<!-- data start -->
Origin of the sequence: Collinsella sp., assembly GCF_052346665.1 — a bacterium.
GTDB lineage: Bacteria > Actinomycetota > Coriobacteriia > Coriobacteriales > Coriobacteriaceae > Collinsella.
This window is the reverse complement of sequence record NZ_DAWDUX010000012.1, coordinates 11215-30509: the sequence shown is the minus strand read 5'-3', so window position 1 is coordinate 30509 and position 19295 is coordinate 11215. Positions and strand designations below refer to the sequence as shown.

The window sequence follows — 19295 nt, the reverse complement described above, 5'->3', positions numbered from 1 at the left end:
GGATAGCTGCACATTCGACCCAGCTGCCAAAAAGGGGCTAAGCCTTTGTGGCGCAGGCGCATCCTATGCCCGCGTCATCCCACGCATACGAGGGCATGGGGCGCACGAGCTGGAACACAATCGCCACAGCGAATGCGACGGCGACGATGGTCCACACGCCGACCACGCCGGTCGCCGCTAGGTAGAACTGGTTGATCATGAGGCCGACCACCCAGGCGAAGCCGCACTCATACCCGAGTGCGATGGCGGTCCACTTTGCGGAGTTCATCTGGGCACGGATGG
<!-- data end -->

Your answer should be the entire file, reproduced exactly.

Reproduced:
Origin of the sequence: Collinsella sp., assembly GCF_052346665.1 — a bacterium.
GTDB lineage: Bacteria > Actinomycetota > Coriobacteriia > Coriobacteriales > Coriobacteriaceae > Collinsella.
This window is the reverse complement of sequence record NZ_DAWDUX010000012.1, coordinates 11215-30509: the sequence shown is the minus strand read 5'-3', so window position 1 is coordinate 30509 and position 19295 is coordinate 11215. Positions and strand designations below refer to the sequence as shown.

The window sequence follows — 19295 nt, the reverse complement described above, 5'->3', positions numbered from 1 at the left end:
GGATAGCTGCACATTCGACCCAGCTGCCAAAAAGGGGCTAAGCCTTTGTGGCGCAGGCGCATCCTATGCCCGCGTCATCCCACGCATACGAGGGCATGGGGCGCACGAGCTGGAACACAATCGCCACAGCGAATGCGACGGCGACGATGGTCCACACGCCGACCACGCCGGTCGCCGCTAGGTAGAACTGGTTGATCATGAGGCCGACCACCCAGGCGAAGCCGCACTCATACCCGAGTGCGATGGCGGTCCACTTTGCGGAGTTCATCTGGGCACGGATGG